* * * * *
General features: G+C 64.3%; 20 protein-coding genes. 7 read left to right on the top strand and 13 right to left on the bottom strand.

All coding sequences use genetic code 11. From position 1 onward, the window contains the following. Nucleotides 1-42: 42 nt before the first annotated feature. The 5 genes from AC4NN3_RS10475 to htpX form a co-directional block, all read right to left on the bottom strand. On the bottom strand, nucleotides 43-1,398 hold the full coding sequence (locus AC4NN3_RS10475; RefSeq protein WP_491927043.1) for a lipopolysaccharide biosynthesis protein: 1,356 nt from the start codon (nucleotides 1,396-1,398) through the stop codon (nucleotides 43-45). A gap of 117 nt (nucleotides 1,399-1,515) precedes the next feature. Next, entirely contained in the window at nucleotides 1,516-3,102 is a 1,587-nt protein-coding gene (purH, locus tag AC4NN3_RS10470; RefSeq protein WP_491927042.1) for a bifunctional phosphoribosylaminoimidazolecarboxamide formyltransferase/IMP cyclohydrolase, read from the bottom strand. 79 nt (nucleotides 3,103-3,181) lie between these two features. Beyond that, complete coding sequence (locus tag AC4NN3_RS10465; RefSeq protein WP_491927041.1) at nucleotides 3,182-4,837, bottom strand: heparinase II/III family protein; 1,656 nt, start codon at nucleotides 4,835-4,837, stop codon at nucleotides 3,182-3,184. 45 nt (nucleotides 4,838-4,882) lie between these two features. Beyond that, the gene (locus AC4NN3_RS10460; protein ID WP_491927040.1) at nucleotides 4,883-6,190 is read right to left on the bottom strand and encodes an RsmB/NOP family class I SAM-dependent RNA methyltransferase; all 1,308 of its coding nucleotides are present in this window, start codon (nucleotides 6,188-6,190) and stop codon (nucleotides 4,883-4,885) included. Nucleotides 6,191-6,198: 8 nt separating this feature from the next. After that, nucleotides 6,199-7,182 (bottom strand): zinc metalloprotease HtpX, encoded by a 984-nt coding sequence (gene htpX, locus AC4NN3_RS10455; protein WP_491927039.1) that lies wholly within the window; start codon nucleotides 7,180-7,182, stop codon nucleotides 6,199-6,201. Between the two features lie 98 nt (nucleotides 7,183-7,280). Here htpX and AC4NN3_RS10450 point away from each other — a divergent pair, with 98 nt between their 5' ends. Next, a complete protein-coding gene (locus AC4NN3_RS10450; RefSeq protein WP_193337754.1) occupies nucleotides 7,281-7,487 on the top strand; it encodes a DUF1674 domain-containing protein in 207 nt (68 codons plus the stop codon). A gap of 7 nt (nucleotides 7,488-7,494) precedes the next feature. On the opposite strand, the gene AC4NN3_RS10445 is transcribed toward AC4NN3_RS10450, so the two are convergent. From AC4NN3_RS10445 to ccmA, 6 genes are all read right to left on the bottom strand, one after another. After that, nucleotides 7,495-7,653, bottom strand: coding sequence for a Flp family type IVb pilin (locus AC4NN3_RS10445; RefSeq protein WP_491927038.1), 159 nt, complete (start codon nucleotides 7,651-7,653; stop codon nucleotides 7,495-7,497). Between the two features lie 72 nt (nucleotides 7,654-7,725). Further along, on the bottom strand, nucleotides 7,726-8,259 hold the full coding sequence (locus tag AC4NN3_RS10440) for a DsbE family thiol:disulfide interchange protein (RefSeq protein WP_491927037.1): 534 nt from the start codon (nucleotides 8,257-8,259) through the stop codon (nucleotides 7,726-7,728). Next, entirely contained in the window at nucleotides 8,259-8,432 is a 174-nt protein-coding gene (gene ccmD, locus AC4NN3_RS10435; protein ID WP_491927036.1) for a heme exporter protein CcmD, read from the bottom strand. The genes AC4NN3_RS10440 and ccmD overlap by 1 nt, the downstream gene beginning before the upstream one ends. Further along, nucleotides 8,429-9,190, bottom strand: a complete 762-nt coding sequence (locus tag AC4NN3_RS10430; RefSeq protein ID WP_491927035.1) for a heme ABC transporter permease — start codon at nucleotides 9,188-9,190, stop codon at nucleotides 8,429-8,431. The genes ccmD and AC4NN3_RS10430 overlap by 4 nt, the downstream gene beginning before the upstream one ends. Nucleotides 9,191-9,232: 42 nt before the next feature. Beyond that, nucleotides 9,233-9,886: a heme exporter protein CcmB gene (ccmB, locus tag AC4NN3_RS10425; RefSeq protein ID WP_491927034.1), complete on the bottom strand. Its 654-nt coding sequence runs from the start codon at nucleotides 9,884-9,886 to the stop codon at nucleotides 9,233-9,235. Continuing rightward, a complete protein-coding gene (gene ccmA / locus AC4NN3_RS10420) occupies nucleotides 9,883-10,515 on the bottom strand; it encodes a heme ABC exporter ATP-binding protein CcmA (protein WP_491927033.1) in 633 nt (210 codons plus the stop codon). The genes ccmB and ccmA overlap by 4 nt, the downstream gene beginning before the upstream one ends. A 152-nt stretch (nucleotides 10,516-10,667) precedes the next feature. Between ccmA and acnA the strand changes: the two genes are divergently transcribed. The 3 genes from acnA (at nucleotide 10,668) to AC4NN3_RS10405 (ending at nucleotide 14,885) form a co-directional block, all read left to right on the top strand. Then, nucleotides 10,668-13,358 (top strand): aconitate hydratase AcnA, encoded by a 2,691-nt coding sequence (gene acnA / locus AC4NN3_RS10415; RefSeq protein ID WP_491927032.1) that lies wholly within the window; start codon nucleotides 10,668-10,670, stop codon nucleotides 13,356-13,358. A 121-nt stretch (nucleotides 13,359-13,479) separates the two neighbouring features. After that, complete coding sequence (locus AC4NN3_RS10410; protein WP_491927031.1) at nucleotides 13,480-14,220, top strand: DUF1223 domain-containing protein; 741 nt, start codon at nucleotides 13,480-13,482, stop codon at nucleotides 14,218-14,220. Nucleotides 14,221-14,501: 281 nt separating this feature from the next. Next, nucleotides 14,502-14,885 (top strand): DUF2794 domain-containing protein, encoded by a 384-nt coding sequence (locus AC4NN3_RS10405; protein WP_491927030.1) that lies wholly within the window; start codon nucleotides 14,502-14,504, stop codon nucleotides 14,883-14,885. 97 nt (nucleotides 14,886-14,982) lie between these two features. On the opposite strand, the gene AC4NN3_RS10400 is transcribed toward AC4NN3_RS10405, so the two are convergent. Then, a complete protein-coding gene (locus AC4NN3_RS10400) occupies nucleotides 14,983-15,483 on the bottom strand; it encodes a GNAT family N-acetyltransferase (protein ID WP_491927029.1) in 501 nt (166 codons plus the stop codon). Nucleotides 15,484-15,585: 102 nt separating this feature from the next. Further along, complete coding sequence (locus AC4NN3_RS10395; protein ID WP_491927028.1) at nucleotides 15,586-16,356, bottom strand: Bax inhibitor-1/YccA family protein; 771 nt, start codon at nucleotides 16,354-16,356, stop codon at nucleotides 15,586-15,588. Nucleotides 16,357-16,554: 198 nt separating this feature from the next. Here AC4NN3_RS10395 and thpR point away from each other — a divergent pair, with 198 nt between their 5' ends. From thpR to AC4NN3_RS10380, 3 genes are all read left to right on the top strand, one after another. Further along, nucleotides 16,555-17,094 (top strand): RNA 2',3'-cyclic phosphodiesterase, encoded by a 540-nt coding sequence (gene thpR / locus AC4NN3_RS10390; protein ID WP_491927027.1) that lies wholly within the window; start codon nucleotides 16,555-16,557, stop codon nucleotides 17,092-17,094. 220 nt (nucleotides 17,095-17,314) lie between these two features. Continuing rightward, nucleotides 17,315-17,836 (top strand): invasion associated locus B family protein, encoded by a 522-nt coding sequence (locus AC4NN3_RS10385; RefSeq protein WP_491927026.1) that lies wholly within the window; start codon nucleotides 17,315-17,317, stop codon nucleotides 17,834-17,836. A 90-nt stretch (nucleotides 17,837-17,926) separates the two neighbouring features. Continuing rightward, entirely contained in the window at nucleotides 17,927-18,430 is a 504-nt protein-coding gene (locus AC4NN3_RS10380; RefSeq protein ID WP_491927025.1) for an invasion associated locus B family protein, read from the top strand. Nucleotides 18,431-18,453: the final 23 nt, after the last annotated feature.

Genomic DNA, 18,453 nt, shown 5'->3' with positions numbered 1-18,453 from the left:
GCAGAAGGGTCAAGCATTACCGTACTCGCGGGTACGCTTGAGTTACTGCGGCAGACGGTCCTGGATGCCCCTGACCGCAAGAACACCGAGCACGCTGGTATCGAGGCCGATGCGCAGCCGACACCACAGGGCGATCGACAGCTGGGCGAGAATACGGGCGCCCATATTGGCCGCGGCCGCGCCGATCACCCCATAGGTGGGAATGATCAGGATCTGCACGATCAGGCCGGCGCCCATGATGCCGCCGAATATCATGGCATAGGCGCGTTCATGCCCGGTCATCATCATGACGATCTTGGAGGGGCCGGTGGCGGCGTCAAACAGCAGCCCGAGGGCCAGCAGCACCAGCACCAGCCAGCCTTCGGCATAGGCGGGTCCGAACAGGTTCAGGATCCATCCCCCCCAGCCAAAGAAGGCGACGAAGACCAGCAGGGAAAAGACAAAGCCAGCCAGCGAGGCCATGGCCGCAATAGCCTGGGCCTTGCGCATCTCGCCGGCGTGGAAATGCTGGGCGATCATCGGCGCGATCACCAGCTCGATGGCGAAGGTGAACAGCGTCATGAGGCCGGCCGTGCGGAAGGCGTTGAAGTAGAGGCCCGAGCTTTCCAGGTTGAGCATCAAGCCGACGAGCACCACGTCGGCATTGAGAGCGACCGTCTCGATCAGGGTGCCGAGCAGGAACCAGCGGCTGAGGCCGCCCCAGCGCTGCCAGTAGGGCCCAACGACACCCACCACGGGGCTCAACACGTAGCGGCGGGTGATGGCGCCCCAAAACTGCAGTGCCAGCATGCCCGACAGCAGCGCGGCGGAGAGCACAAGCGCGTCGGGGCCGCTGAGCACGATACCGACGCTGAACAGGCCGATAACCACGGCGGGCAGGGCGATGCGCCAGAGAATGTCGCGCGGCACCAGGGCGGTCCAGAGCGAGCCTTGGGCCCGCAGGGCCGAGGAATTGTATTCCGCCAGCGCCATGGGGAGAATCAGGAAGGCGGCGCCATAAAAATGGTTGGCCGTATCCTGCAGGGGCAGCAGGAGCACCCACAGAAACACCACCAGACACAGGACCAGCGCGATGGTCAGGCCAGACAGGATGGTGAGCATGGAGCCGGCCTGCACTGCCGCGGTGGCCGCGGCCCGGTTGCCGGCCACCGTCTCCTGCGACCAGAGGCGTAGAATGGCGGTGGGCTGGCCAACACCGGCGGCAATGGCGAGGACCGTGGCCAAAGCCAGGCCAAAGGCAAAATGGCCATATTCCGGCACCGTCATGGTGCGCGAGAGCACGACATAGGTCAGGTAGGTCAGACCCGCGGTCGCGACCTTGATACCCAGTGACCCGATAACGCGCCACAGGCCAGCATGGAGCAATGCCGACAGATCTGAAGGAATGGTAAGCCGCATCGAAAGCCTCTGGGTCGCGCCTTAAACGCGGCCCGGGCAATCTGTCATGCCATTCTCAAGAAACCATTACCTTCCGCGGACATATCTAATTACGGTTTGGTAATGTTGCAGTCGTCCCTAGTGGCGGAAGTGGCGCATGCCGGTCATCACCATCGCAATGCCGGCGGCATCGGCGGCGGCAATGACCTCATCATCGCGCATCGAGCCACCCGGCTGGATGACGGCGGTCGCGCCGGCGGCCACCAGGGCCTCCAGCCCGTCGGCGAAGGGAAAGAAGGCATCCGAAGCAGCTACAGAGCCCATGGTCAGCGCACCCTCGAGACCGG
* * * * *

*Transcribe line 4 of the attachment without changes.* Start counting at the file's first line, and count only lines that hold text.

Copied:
GCAGAAGGGTCAAGCATTACCGTACTCGCGGGTACGCTTGAGTTACTGCGGCAGACGGTCCTGGATGCCCCTGACCGCAAGAACACCGAGCACGCTGGTATCGAGGCCGATGCGCAGCCGACACCACAGGGCGATCGACAGCTGGGCGAGAATACGGGCGCCCATATTGGCCGCGGCCGCGCCGATCACCCCATAGGTGGGAATGATCAGGATCTGCACGATCAGGCCGGCGCCCATGATGCCGCCGAATATCATGGCATAGGCGCGTTCATGCCCGGTCATCATCATGACGATCTTGGAGGGGCCGGTGGCGGCGTCAAACAGCAGCCCGAGGGCCAGCAGCACCAGCACCAGCCAGCCTTCGGCATAGGCGGGTCCGAACAGGTTCAGGATCCATCCCCCCCAGCCAAAGAAGGCGACGAAGACCAGCAGGGAAAAGACAAAGCCAGCCAGCGAGGCCATGGCCGCAATAGCCTGGGCCTTGCGCATCTCGCCGGCGTGGAAATGCTGGGCGATCATCGGCGCGATCACCAGCTCGATGGCGAAGGTGAACAGCGTCATGAGGCCGGCCGTGCGGAAGGCGTTGAAGTAGAGGCCCGAGCTTTCCAGGTTGAGCATCAAGCCGACGAGCACCACGTCGGCATTGAGAGCGACCGTCTCGATCAGGGTGCCGAGCAGGAACCAGCGGCTGAGGCCGCCCCAGCGCTGCCAGTAGGGCCCAACGACACCCACCACGGGGCTCAACACGTAGCGGCGGGTGATGGCGCCCCAAAACTGCAGTGCCAGCATGCCCGACAGCAGCGCGGCGGAGAGCACAAGCGCGTCGGGGCCGCTGAGCACGATACCGACGCTGAACAGGCCGATAACCACGGCGGGCAGGGCGATGCGCCAGAGAATGTCGCGCGGCACCAGGGCGGTCCAGAGCGAGCCTTGGGCCCGCAGGGCCGAGGAATTGTATTCCGCCAGCGCCATGGGGAGAATCAGGAAGGCGGCGCCATAAAAATGGTTGGCCGTATCCTGCAGGGGCAGCAGGAGCACCCACAGAAACACCACCAGACACAGGACCAGCGCGATGGTCAGGCCAGACAGGATGGTGAGCATGGAGCCGGCCTGCACTGCCGCGGTGGCCGCGGCCCGGTTGCCGGCCACCGTCTCCTGCGACCAGAGGCGTAGAATGGCGGTGGGCTGGCCAACACCGGCGGCAATGGCGAGGACCGTGGCCAAAGCCAGGCCAAAGGCAAAATGGCCATATTCCGGCACCGTCATGGTGCGCGAGAGCACGACATAGGTCAGGTAGGTCAGACCCGCGGTCGCGACCTTGATACCCAGTGACCCGATAACGCGCCACAGGCCAGCATGGAGCAATGCCGACAGATCTGAAGGAATGGTAAGCCGCATCGAAAGCCTCTGGGTCGCGCCTTAAACGCGGCCCGGGCAATCTGTCATGCCATTCTCAAGAAACCATTACCTTCCGCGGACATATCTAATTACGGTTTGGTAATGTTGCAGTCGTCCCTAGTGGCGGAAGTGGCGCATGCCGGTCATCACCATCGCAATGCCGGCGGCATCGGCGGCGGCAATGACCTCATCATCGCGCATCGAGCCACCCGGCTGGATGACGGCGGTCGCGCCGGCGGCCACCAGGGCCTCCAGCCCGTCGGCGAAGGGAAAGAAGGCATCCGAAGCAGCTACAGAGCCCATGGTCAGCGCACCCTCGAGACCGG